Obama Isn't Really Feeling The Bern

Priyanka Prasad
In a recent episode of Politico's podcast, President Obama expressed concerns about Bernie Sanders and praised the electability of Hillary.

President Obama recently appeared on an episode of Politico’s “Off The Message” podcast, and the 40-minute conversation revolved largely around the Democratic candidates and the upcoming election.

While Obama initially contemplated the process of democracy and campaigning in Iowa, the dialogue soon turned to an examination of Hillary Clinton and Bernie Sanders, their perceived personas, and their chances for the White House. Obama was diplomatic in his analysis, but the underlying message was transparent: he believes Hillary is the more qualified candidate.

Interviewer Glenn Thrush noted that many people compare Sanders’s message as analogous to the hope and change banner Obama ran under in 2008. When asked about this, Obama was not too keen to make the parallel:

“Well there’s no doubt that Bernie has tapped into a running thread in democratic politics that says …Why is it that we should be scared to challenge conventional wisdom and talk bluntly about inequality, and you know, be forward in our progressivism. And that has an appeal and I understand that.”

He contrasted this idealism with more tangible prospects of Hillary’s presidency: “What Hillary presents is a recognition that translating values into government and delivering the goods is ultimately the job of politics—making a real life difference to people in their day to day lives."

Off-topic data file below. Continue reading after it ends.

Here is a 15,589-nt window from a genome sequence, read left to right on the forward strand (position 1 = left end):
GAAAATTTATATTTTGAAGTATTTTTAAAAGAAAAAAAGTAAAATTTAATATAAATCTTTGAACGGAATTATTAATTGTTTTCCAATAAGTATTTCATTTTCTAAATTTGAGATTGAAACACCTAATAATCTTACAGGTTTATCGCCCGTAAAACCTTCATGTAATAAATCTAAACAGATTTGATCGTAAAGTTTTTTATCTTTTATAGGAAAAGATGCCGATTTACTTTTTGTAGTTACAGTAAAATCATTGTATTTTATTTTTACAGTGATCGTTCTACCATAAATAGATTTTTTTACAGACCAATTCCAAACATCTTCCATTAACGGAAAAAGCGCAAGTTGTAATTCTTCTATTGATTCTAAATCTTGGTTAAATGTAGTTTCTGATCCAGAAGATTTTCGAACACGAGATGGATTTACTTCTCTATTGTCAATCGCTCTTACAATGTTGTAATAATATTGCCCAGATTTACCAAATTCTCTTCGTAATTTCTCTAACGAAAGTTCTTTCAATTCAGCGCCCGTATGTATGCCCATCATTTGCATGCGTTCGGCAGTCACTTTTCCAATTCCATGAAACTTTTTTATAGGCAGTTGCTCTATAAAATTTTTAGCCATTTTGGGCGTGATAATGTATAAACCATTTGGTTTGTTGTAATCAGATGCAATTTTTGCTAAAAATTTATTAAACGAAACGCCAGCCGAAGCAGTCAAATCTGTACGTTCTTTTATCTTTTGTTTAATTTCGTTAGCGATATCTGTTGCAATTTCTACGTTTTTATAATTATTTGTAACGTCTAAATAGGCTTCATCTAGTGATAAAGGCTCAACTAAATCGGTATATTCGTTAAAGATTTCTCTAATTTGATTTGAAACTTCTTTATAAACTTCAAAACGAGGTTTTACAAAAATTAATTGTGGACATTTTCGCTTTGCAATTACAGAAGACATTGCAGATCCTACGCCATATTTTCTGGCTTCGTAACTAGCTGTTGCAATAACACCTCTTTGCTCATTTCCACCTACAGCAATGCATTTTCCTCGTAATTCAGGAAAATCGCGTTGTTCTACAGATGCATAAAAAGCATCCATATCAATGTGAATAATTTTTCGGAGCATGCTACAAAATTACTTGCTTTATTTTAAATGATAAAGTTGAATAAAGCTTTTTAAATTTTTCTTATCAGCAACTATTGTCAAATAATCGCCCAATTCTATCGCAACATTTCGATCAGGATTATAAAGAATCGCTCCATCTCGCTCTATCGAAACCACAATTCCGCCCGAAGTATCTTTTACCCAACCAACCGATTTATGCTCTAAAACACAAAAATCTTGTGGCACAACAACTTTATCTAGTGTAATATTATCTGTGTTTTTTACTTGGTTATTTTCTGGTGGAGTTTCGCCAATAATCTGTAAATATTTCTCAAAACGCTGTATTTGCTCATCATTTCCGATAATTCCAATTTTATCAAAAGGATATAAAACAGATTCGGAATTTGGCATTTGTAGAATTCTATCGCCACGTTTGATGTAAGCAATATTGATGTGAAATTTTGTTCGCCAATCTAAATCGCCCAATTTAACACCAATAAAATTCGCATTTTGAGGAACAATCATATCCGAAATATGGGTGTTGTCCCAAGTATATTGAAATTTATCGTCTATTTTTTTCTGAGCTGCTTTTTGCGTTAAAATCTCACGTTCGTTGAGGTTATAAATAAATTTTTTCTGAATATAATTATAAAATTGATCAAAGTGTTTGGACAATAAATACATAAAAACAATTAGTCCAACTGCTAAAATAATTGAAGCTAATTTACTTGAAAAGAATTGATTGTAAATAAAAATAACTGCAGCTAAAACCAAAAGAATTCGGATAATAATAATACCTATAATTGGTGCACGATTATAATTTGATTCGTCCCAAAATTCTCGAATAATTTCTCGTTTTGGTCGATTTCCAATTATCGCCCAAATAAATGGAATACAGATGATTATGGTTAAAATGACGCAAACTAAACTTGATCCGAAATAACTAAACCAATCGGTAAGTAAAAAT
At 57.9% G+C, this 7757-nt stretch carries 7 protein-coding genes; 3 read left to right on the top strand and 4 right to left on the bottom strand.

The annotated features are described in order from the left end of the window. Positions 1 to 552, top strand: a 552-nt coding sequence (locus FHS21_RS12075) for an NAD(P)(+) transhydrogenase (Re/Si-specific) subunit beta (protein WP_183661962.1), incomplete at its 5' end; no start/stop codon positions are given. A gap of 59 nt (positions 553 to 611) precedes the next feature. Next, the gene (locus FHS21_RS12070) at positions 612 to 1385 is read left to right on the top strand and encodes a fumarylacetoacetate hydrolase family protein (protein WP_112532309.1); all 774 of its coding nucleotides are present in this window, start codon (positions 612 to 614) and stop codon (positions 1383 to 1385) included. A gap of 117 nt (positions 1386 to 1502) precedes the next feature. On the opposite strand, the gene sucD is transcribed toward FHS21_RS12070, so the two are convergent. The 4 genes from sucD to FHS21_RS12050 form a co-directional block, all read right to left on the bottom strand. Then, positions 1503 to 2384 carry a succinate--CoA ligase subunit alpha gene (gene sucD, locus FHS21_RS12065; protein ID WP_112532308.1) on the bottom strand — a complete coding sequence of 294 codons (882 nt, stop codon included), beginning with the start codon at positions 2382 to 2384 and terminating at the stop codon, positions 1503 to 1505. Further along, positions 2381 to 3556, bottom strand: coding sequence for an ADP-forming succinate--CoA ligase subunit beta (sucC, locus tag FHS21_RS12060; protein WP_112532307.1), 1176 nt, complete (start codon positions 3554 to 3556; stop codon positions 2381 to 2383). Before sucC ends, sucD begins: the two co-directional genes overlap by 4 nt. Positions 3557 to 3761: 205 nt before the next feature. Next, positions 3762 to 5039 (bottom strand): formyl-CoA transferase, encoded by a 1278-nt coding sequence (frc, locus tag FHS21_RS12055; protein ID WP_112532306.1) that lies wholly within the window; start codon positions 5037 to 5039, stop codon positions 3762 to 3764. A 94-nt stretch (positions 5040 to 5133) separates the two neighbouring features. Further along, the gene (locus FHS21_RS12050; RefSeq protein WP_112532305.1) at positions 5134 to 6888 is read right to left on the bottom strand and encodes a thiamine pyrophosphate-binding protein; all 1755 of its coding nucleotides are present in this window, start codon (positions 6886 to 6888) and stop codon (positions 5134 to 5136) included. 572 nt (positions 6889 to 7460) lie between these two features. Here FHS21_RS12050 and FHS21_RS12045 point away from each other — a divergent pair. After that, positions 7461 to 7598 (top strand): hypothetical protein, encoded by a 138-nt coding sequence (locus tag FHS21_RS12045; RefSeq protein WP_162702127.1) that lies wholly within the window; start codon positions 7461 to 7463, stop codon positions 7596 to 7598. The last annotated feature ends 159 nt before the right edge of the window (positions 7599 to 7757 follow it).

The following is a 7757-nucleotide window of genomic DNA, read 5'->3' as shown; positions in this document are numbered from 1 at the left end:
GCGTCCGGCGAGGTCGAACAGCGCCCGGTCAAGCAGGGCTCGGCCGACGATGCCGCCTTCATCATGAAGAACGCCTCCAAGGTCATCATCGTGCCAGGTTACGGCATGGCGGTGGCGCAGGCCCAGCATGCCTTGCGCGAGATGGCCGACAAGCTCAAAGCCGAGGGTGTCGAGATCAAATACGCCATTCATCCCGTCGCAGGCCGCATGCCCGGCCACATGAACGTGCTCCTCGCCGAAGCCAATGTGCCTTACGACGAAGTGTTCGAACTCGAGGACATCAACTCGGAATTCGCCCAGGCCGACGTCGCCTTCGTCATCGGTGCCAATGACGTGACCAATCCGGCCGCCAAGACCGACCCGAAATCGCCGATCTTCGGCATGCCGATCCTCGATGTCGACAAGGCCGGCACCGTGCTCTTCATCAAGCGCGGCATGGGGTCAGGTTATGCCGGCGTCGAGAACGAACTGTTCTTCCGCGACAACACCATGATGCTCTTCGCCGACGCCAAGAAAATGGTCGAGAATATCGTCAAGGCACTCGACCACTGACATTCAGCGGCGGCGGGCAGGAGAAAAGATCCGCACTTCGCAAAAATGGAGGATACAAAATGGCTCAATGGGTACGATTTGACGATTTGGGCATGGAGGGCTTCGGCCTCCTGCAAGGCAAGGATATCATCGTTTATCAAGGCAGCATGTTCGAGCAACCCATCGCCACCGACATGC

More directly, Thrush commented that for many, “[Sanders] is an analog for you,” to which Obama responded, “I don’t think that’s true.”

Obama attributed Sanders’s popularity to his status as an underdog, whereas “Hillary came in with the both privilege and burden of being the perceived frontrunner. … You’re always looking at the bright, shiny object that people haven’t seen before — that’s a disadvantage to her.”

The president also posed questions concerning the viability of Sanders’s policies.

“If he wins Iowa and New Hampshire…he’s subjected to a rigor that hasn’t happened yet,” said Obama, implying that Sanders may not hold up under the scrutiny.

Hillary has been tying herself to Obama’s presidency as of late, claiming she will continue much of what he began, and the link between the two is even clearer in Obama’s subtle endorsement of her.